If you’re in the mood for a misty-eyed, life-affirming moment, It’s a Wonderful Life is the show for you.
PAC’s current production confirms its reputation as the best adaptor of classic works.
Sketches of William Shakespeare’s ALL’S WELL THAT ENDS WELL from Philadelphia Artists’ Collective.
Addressing the needs of the communities in West Philadelphia through self-esteem building experiences for youth in theater.
We’re giving away two free tickets to the performance of your choice and an instant discount on any show.
Damon Bonetti returns to Hedgerow Theatre for another summer farce.
Leonid Andreyev’s classic tale of love and death in the Big Top is given original interludes of circus acts and live music to set the stage and mood.
Return with us now to those thrilling days of yesteryear when Frank Rizzo strode the city like he owned it.
A world-premiere production on former Mayor Frank Rizzo portrays the good and the bad of the controversial Philadelphia icon.
Civilization is not easy to maintain. One knock and the lapse of a moment can set it off kilter.
Commonwealth Classic Theatre presents a world-premiere production of Paul Parente’s meaningful tragicomedy on the absurdities and horrors of war, inspired by the events and characters from Homer’s Iliad.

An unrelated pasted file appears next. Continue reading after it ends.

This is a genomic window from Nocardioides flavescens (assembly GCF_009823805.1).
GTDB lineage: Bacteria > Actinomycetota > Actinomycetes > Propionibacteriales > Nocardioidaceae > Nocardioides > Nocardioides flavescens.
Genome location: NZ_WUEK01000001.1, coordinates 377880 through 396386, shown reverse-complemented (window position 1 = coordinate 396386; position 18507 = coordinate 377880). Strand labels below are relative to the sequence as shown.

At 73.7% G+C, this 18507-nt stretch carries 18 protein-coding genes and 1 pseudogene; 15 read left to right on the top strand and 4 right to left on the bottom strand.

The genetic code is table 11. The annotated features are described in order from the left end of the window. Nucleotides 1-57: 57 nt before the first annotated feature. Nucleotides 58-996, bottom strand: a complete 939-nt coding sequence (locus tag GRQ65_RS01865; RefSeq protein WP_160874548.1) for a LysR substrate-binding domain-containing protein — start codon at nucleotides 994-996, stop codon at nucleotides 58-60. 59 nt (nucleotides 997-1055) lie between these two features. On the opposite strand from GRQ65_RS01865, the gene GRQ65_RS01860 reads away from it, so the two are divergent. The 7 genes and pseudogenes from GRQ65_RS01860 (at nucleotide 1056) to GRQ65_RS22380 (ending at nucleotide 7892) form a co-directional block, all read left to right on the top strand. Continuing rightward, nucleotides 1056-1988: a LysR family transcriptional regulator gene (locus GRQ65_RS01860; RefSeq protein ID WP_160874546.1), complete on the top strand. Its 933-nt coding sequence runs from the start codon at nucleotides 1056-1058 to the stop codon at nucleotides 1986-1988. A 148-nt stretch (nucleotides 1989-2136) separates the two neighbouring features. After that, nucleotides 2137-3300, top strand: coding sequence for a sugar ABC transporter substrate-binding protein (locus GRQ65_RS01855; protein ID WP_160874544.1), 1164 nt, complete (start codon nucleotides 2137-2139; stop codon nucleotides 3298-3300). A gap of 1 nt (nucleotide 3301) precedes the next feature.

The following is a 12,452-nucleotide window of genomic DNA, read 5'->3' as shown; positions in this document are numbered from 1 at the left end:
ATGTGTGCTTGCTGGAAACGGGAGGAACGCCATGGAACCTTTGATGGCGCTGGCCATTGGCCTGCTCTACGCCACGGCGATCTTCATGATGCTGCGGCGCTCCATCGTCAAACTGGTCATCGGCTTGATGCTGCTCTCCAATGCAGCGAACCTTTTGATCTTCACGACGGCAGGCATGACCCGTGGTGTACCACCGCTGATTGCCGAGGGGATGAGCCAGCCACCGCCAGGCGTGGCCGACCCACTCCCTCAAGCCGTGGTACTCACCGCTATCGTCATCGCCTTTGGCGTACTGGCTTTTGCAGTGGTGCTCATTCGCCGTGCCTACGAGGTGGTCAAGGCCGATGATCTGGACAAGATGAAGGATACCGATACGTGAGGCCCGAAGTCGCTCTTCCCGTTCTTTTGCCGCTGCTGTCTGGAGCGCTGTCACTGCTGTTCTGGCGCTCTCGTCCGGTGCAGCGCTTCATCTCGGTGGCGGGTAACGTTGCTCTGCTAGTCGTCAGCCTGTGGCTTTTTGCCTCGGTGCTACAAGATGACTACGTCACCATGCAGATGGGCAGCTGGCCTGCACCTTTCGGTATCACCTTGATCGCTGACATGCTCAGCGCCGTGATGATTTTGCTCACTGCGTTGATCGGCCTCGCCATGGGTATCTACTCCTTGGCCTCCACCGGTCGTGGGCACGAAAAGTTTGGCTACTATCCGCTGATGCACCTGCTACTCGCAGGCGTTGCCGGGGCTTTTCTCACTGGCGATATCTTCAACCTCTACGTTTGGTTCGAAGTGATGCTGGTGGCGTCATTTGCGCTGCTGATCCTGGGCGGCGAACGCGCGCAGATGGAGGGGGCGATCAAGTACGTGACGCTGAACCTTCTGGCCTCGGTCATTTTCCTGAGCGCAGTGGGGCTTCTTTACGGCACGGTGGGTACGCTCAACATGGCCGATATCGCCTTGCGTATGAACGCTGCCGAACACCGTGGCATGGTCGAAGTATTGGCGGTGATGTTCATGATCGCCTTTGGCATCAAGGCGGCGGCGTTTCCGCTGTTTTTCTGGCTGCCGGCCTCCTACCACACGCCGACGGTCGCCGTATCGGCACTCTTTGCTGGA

The adaptation appropriates the ludicrous plot points and outlandish characters in Arthur Conan Doyle’s opus for a fast and fun theatrical comedy.
In Passage Theatre Company’s world-premiere production, the conditions needed for a post-modern couple to create life are no longer as limited as they once were
Agatha Christie has always been a theatrical guilty pleasure, like sitting down with a nice genre book or singing along to top 40
The theater community contains a wealth of multi-talented artists who are not only gifted actors, but also highly skilled singers, musicians, and composers.
Katherine Fritz sat down with Ian August to chat Shakespeare, history, and what it means to be the guy who says, “I think I’d like to write a sequel to Shakespeare’s Titus Andronicus.”
EM Lewis accomplishes two simultaneous intentions—to tell a story theatrically and to spur perspective on guns.